Tuesday, September 11, 2007
Superferry is Hawaii's second sumo match this year
Hawaii seems to plan its transportation projects by staging wrestling matches. The match that resulted in Mufi's train being re-routed through Salt Lake impressed me as great sumo at the time. A pretty low-ranking division, to be sure, especially when Councilman Romy Cachola unexpectedly pushed all opponents out of the ring to get the train routed his way (nevermind whether it's good for UH students, airport travelers, etc.).
Just push and shove and you can win at transportation planning in Hawaii.
Maybe the ongoing fight over the Superferry is just another sumo match. Again, the governor's maneuver to avoid the EIS requirement failed and she was pushed so far out of the ring that her voice was only a distant squeak afterwards. She seems to be pretty much sidelined since the opening round concluded.
But like a real sumo tournament, there's big money involved, so for sure the match isn't over yet.
Our state Department of Transportation fell in the mud (or is it a pothole?) this time, to add to the embarrassment it earned recently by claiming that it is actually spending $18 million on pedestrian safety so that Lingle doesn't need to release the $3 million apportioned by the Legislature this session.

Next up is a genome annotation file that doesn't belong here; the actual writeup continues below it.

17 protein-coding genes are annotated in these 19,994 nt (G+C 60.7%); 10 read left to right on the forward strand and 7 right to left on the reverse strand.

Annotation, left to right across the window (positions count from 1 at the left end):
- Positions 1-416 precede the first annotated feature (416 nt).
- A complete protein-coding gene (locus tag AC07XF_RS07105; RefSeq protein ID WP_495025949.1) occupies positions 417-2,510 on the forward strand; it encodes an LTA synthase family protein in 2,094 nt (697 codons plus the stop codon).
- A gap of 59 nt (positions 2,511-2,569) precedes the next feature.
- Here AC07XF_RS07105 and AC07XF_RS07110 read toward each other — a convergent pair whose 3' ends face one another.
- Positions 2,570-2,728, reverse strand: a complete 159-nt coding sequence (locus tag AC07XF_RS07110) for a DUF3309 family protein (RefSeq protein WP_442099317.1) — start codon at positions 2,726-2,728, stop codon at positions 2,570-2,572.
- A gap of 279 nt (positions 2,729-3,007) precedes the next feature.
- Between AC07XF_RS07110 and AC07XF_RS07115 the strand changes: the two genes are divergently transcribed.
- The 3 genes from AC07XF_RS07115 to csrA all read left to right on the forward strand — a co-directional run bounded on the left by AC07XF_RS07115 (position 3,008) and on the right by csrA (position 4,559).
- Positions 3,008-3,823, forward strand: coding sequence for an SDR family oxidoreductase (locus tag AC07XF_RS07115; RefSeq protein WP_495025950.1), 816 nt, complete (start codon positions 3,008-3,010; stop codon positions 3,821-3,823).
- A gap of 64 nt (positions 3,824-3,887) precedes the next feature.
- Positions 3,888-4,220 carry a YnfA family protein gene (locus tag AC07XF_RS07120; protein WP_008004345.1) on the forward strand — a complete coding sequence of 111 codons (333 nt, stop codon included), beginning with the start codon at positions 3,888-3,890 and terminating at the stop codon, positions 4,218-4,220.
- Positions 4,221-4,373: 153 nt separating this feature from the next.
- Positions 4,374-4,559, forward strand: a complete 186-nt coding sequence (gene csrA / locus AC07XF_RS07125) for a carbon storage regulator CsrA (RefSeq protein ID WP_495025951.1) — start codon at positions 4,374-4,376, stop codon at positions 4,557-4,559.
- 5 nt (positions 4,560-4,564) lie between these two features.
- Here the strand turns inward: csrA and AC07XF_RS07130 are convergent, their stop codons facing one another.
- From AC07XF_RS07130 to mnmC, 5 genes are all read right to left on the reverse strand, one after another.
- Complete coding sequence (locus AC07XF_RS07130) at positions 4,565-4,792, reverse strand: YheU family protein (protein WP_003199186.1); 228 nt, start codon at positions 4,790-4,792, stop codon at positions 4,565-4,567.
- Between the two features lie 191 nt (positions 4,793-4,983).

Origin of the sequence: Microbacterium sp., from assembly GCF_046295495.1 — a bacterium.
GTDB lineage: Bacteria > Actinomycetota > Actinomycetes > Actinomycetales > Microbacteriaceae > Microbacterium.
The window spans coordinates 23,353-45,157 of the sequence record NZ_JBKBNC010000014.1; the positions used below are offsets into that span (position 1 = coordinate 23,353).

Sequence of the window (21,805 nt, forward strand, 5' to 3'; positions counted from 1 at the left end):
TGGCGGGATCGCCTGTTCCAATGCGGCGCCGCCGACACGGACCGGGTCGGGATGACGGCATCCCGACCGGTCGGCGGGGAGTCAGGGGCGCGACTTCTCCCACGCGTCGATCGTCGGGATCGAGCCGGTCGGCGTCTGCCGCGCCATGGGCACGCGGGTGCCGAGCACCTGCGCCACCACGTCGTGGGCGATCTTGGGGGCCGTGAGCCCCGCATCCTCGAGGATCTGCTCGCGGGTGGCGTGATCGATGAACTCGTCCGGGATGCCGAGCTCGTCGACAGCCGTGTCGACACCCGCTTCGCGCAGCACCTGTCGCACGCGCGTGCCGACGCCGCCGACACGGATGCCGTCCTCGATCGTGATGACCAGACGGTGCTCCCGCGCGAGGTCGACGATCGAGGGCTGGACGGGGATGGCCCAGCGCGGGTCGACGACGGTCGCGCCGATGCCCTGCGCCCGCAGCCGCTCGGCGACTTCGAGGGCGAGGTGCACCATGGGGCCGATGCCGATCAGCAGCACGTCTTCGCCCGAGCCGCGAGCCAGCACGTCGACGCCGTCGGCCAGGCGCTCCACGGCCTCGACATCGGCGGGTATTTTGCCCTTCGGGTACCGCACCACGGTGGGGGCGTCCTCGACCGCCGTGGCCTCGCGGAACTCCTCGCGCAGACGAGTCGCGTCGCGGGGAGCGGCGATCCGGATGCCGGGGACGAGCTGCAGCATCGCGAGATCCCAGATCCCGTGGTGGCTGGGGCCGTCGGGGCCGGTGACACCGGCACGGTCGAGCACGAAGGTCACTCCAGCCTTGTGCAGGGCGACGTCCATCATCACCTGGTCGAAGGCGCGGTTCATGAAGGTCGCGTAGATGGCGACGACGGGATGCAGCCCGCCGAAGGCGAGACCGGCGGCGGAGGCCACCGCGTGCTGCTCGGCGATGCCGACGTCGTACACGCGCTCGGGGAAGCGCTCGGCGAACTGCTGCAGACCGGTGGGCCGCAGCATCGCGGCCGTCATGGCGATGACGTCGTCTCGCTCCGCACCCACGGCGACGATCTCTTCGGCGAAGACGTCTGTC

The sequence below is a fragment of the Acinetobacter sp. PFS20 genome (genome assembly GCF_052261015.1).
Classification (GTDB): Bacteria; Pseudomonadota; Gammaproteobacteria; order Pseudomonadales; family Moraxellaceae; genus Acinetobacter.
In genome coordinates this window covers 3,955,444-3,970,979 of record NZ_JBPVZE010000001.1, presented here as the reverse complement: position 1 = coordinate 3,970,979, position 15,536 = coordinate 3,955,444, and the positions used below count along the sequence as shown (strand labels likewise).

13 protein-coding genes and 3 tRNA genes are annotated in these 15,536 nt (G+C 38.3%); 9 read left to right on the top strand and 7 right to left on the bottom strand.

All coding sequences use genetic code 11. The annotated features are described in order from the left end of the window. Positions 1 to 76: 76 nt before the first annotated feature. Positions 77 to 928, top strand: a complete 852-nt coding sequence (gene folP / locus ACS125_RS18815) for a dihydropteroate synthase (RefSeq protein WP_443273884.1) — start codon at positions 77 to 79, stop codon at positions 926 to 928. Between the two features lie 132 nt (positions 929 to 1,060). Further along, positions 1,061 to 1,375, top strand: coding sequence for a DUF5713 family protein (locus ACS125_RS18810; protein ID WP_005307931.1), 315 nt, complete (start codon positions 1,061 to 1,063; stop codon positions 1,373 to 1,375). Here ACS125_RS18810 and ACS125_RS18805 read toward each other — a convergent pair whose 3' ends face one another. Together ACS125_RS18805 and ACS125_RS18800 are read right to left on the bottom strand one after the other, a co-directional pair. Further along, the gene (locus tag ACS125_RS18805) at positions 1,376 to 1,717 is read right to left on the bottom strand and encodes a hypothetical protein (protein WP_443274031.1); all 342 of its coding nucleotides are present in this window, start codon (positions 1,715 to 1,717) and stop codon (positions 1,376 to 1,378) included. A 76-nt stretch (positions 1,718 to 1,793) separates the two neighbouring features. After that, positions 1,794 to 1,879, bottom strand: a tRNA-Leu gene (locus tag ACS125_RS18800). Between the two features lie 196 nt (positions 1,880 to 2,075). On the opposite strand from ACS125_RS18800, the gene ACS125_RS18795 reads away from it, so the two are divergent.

Funny how the DOT isn't an effective player in the transportation game in Hawaii. Remember how badly they handled the Van Cam? It might have worked, saving lives, 'cept for the way DOT did it.
It looks like power has returned to the people for the moment, and folks are enjoying a short and well-deserved dance of victory.
To understand more about Hawaii's transit planning methodology, see this Wikipedia article.
For ongoing alternative news about the Superferry, check in regularly at ilind.net.
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